Our main interest is people’s social attitudes and concerns regarding Covid-19. Looking at things like people’s views on the importance of abiding by government rules (addressed with questions like “The authorities should be obeyed because they are in the best position to know what is good for our country”) and views on how the government should approach rule breakers (addressed with questions like “We should smash all the negative elements that are causing trouble in our society”).
The questions are fascinating and really broad-ranging, from political views to how the participant feels about different age groups to their feelings around sharing drink bottles. How do you design these questions?
All the questions are taken from scales that are commonly used in social science research. For the most part, our questions are a best guess at the things that are most likely to change and the things that may cause/drive those changes. Political views are interesting because crises may increase, or decrease, support for parties in power. Views on things like how comfortable people are with sharing drink bottles we expect to be impacted by how much the threat of Covid-19 influences behaviour. The questions on young people were driven by media coverage of young people breaking the lockdown rules; we want to know if these stories have influenced prejudice towards young people. We have also added some wellbeing questions that will help us investigate the impact of the lockdown on mental health.
We’ve never experienced anything like the lockdown imposed by the government’s response to Covid-19. How have similar experiences – the world wars, Spanish flu, the 2008 GFC – changed the fabric of New Zealand society in the past?
In general, these types of events bring people together. Jacinda Ardern has done a great job framing the Covid-19 response as a team effort, emphasising that we each have an important role to play in eliminating the virus. In addition, she has emphasised that it is not just about our risk levels as individuals, it is about protecting the vulnerable in our society. This likely means people not only feel more at one with New Zealand but also imbues us with a sense of meaning and purpose regarding the lockdown.
What unique effects does being forced into isolation have on the human mindset?
At a basic level, we know that the isolation is detrimental to mental health. Social contact makes an extremely important contribution to our mental health, and not being able to interact with close family members and friends in normal ways will be difficult for many. Related to my response to the previous question, I think the way Jacinda Ardern has framed the lockdown has likely buffered us from some of the impact of social isolation. That is, even though we are socially distant, we are collectively doing something that contributes to the health and wellbeing of New Zealanders.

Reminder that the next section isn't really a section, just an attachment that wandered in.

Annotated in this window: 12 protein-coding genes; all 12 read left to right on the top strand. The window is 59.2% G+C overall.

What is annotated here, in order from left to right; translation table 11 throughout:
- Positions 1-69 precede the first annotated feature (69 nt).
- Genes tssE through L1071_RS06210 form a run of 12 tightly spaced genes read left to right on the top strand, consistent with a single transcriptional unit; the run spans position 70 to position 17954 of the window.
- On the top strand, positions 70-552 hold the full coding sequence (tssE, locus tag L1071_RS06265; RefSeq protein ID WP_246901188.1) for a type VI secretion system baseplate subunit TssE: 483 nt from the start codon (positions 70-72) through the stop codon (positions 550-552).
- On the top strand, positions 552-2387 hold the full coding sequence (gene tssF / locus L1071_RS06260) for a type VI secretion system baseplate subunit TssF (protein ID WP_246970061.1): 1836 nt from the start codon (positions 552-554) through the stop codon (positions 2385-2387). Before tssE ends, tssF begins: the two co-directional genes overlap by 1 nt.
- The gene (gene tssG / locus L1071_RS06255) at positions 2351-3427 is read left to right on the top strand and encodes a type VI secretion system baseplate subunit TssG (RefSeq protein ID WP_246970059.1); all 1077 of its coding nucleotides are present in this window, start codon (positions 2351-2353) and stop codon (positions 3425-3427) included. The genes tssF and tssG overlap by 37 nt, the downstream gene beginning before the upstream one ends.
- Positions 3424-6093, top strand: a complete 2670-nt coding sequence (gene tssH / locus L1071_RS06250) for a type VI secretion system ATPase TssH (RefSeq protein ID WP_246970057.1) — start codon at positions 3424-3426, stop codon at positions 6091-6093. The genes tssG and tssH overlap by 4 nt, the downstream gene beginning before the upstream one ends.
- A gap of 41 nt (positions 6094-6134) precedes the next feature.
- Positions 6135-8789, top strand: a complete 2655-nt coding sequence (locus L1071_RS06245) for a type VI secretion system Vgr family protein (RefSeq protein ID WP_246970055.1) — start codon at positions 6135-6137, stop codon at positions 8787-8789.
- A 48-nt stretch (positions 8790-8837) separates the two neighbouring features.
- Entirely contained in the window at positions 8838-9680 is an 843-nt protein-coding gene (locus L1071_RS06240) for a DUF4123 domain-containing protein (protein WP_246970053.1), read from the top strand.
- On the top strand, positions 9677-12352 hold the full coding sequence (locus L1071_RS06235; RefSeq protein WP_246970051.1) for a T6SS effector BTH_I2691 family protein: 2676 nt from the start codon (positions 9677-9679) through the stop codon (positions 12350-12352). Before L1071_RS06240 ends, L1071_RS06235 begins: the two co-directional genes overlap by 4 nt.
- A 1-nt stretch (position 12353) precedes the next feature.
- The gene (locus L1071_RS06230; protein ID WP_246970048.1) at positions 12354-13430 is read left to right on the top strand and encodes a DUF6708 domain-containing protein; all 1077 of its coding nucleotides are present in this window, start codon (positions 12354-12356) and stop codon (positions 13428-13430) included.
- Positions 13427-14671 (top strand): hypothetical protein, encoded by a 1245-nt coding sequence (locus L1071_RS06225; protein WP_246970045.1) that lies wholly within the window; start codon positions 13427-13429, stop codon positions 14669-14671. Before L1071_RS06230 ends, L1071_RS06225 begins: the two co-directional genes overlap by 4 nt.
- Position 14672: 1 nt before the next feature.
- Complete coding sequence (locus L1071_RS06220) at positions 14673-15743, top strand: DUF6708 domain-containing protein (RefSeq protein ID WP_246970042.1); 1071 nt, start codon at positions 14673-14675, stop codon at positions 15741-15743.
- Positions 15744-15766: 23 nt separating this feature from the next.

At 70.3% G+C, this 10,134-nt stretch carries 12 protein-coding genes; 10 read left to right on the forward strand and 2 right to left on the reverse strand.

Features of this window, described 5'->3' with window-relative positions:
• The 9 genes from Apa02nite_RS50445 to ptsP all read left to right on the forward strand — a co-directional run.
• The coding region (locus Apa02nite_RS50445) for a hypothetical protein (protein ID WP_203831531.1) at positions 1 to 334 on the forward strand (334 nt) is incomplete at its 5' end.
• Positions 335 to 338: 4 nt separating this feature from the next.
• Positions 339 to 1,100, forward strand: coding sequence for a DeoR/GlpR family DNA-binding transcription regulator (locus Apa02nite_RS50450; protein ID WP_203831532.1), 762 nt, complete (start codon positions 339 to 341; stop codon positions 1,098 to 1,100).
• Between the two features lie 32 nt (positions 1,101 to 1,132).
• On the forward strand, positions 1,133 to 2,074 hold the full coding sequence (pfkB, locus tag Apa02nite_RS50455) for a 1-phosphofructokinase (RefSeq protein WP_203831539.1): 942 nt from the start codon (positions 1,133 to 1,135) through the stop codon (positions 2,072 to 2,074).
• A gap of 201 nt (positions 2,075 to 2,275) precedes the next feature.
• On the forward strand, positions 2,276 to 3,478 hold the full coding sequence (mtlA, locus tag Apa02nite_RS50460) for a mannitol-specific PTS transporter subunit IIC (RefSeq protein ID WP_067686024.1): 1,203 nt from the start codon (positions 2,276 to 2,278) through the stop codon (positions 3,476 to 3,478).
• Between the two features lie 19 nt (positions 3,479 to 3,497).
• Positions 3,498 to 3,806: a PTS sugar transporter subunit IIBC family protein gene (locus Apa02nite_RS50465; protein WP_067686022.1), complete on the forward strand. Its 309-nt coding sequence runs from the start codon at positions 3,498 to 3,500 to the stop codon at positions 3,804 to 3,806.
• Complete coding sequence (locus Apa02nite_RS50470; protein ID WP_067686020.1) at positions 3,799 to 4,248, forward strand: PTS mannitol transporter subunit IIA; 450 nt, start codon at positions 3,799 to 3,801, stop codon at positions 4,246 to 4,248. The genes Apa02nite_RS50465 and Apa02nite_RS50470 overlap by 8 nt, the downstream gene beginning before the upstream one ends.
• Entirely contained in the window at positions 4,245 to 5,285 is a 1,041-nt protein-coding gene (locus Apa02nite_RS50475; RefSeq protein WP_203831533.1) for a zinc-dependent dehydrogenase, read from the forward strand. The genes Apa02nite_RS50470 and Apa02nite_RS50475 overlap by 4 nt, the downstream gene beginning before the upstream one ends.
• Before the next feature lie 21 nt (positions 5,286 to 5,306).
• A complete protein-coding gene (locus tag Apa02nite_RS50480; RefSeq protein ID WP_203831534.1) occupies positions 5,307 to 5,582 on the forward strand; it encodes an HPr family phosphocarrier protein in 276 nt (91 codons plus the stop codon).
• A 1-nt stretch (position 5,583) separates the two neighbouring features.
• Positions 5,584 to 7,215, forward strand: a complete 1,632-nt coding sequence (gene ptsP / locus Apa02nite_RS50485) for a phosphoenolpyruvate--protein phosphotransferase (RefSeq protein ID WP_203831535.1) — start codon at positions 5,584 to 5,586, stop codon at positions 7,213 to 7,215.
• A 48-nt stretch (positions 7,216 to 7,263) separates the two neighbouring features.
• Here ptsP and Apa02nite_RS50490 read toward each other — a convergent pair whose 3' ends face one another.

It’s interesting that you need responses so urgently. How quickly does our understanding of the way we experienced events change in our minds?
That is an interesting question. In lockdown levels three and four we were acutely aware of the risk of Covid-19 and this likely occupied much of our thought and attention. As we move out of these more restrictive levels, and the risk decreases, our understanding will quickly broaden and some of the wider impact on things like the economy will likely become more pressing. Much like our response to the immediate threat of Covid-19, it will be important that people view our recovery from Covid-19 as a collective effort, in which we all have an important role to play.
Who’s in your bubble and how have you coped over the last seven weeks?
Funnily enough, I bought a house on the eve of level four and could not move in before the country went into lockdown. Thus I have spent the lockdown at my parents’ house, hanging out with my mum, dad and dog Wilson. The biggest change has been not being able to see my siblings and nieces and nephews for our usual weekly dinners. With the University of Otago campus closing, I have also not seen my 15 graduate students for the past seven weeks. Phone calls and Zoom meetings suffice, but I’m looking forward to reconnecting with everyone.
This content was created in paid partnership with the University of Otago. Learn more about our partnerships here.